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1. Have you always been Catholic, or was there some point at which you either converted, or made up your mind that you really believed?

I was brought up in a conventionally Catholic family, and we went to Church on Sundays, but both my parents had a fairly sixties left-of-centre attitude - both, for instance, voted against the Church in the great referenda of the early seventies on divorce and abortion. In my teens I drifted away from the Church, as was to be expected. I began to take an interest again during my period in the Army, when I noticed that the only place where one could think serious thoughts was in the chapel. I also realized that this was not a matter of personalities - the chaplain was a very unimpressive person. It was the environment itself that encouraged thought. What really sealed it, though was when, a few years later, I turned to the New Testament with the eyes of a scholar. By then, I had already spent enough time in the company of ancient texts of all kinds to be able to distinguish more or less instinctively between factual narrative and legend; and I was astonished to find that all the Gospels, and in particular the Gospel of John, bore all the signs of eyewitness accounts. It is as a historian that I became convinced that what the Gospels and the rest of the NT describe, really did happen.

2. Was it frightening to leave Italy to attend school in England?

I was not nearly as frightened as I should have been. I was still of an age to be romantic, and there cannot possibly be a more romantic place to study than King's School, Canterbury - look it up: the most ancient school in the world, in the middle of a medieval city, and a part of the establishment of Canterbury Cathedral. Of what other school can anyone say that one literally spends his time in the middle of history? Every time we went to the Cathedral, we passed on the spot where St.Thomas Beckett died - to mention just one. Plus, the situation of Italy in the mid-seventies, when I was sent, was depressing in the extreme. The Seventies! Anyone who is nostalgic about them cannot remember them well: terrorism, 25% inflation, the Soviet Union more powerful and threatening than ever, unemployment, cheap and tawdry tastes. What is there to be nostalgic about? So I did not feel I was leaving anything worth regretting. The problem, of course, is that I was completely unsuited to an English Public School environment. I had absolutely no idea how to behave. It was the first of my great social disasters.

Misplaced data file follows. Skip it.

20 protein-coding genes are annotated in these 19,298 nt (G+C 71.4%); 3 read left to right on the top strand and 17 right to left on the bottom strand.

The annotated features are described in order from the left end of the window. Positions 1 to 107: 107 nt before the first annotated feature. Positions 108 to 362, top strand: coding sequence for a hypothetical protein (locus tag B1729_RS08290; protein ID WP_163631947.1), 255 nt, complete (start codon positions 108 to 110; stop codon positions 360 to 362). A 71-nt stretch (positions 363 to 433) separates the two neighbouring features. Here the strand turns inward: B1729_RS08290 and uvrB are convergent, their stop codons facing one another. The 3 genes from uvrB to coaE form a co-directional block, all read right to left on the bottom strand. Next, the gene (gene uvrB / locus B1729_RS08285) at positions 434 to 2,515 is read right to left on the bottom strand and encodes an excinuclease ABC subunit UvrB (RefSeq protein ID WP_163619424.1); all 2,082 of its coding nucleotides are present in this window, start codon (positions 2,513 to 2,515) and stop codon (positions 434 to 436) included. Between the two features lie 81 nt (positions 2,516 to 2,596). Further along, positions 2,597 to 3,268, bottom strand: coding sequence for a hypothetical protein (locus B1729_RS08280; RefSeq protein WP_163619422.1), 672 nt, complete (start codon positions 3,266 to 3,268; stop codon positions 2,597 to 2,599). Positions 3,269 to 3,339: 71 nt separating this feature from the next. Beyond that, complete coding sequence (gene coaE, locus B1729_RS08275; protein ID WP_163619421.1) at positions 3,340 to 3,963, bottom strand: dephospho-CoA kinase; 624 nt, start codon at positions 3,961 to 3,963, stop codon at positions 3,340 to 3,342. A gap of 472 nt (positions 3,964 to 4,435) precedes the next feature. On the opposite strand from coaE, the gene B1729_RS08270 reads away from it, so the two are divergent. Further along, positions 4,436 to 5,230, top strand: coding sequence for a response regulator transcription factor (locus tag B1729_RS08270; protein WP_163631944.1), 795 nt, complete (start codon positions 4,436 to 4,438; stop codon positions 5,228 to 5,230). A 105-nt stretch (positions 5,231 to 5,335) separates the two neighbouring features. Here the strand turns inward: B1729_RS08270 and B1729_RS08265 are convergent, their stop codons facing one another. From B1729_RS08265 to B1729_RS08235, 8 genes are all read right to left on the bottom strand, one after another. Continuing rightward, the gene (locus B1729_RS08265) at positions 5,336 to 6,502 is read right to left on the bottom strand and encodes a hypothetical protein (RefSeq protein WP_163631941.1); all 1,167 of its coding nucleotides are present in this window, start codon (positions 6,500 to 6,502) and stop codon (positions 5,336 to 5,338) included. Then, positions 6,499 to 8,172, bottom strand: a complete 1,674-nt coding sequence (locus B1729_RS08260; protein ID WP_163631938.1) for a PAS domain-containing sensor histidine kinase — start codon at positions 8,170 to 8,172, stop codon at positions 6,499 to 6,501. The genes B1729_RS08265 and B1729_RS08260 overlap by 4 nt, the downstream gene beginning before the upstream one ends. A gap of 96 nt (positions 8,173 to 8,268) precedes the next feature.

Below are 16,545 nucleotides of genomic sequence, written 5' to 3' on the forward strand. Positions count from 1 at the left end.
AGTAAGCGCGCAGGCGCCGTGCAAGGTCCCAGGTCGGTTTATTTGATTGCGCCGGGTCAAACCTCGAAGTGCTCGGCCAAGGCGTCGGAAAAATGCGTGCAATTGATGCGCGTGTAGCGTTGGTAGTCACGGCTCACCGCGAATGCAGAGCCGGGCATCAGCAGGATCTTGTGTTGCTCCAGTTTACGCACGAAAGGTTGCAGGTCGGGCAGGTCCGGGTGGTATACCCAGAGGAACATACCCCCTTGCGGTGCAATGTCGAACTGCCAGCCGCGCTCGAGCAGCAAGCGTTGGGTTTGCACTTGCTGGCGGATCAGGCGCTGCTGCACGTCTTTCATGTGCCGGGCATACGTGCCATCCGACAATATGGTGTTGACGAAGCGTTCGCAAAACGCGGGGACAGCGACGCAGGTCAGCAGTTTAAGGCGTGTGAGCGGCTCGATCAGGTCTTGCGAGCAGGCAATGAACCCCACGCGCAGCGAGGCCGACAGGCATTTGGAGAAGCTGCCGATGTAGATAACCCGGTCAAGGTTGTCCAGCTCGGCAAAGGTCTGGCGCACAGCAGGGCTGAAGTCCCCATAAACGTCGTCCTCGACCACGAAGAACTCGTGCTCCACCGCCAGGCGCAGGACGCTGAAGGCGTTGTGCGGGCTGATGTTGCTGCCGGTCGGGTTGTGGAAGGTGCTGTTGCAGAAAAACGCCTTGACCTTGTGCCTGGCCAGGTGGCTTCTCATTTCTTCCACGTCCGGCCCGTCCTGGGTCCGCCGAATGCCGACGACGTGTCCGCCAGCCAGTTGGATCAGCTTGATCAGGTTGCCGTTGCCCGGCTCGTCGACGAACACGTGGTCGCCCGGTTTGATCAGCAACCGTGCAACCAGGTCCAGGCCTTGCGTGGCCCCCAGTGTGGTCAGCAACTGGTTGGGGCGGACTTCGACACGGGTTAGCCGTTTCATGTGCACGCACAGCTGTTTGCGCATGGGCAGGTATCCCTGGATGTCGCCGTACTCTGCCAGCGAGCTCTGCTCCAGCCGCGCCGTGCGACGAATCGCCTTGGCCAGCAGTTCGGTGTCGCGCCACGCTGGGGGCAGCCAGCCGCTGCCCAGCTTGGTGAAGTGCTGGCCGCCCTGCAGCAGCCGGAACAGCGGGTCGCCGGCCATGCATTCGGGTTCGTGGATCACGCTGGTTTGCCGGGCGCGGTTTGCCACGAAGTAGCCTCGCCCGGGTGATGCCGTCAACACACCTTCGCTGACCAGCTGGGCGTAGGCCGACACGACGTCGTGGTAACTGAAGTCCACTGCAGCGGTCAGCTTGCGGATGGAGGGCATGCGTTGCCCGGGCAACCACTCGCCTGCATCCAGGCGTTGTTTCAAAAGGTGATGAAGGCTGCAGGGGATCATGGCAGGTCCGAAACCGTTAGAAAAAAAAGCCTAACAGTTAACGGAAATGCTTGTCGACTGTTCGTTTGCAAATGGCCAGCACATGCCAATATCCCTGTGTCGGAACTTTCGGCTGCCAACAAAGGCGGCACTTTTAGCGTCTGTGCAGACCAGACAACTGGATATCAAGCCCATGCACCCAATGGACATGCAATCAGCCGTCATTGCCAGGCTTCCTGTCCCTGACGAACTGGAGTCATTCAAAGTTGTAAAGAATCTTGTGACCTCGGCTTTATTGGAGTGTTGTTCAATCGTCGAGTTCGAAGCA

3. You must have noticed that you have a lot of fascinated readers-and-lurkers, many of whom are female; what's your theory as to why that's so?

I am tempted to say that it is much smaller than the number of dedicated enemies, but that does not change the facts. I am one of those people whom people just naturally notice. They know when I am in a room, even if I sit in a back row and do nothing. That is not something I can change, although I have often wished I could.

4. What are you looking forward to this summer? (Summer things, I mean--like a cool drink under the sun).

I have a large terrace outside my flat, and I mean to get some use out of it, both in terms of sitting down in the sun with a book, and of getting some outdoors-type work - DIY and such - done.

5. Are you a morning person, or a night owl?

My body forces me to be a morning one. I always wake up at sunrise; this can be a nuisance in England in June, when it starts getting light at 3.30 in the morning!


And from [profile] norwyn

Ok, you aren't easy....or maybe you are, I don't know...*snerk* Seriously, I had to put some thought into these...

1. Who would be the five people, living or dead, you would invite to dinner, and why?

1) It's kind of difficult, because some people one would want to meet would not be terrific company over dinner, and some would only be good value as conversationalists. (You remember St.Paul in Corinthians remarking on how unimpressive he was in person.) I would say... Dr.Johnson. GK Chesterton. CS Lewis (if he left his notorious temper at home). John Henry Newman, perhaps. Sydney Smith for the laughs - although apart from Newman, this would be quite a witty company anyway.

2. What is a typical day for you?

2) Wake up early (I am conditioned to awaken when the sun rises). Read my e-mails and some internet stuff. Get breakfast. Get working (translating or writing or reading). Have lunch between twelve and one. Often a nap towards two. More work. Dinner between six and seven. More work, phone calls, e-mails, internet activity. To bed by ten or eleven.

3. I'll use your #3, edited because I don't think you've been married...Do you see yourself ever getting married?

3) No.

4. Have you ever suffered a crisis of faith?

4) Constantly. I have to remind myself that there is no INTELLECTUAL obstacle to belief, because the emotional and instinctive ones are so strong.

5. At the risk of appearing shallow, what do you look like? I'm just asking for basic characteristics: I need some kind of mental frame of reference because I think in pictures, and have to remind myself that you are not wearing an ancient battle helmet, although I guess that is amusing, and for all I know, you could very well be wearing one. Everyone becomes their icon, right? My default icon needs a haircut, I suppose, since my hair is bobbed now, not down to the middle of my back anymore...but then I'd have to change the Marysue icon, and lose Sirius Black in the process...

5) Shortish (one metre seventy), fat (almost twice the weight I should be, and the numbers are much too embarrasing to mention), with thick hair still mostly black and just a little thin on top, heavy eyebrows, sallow skin, strongly marked features and rather large brown eyes.
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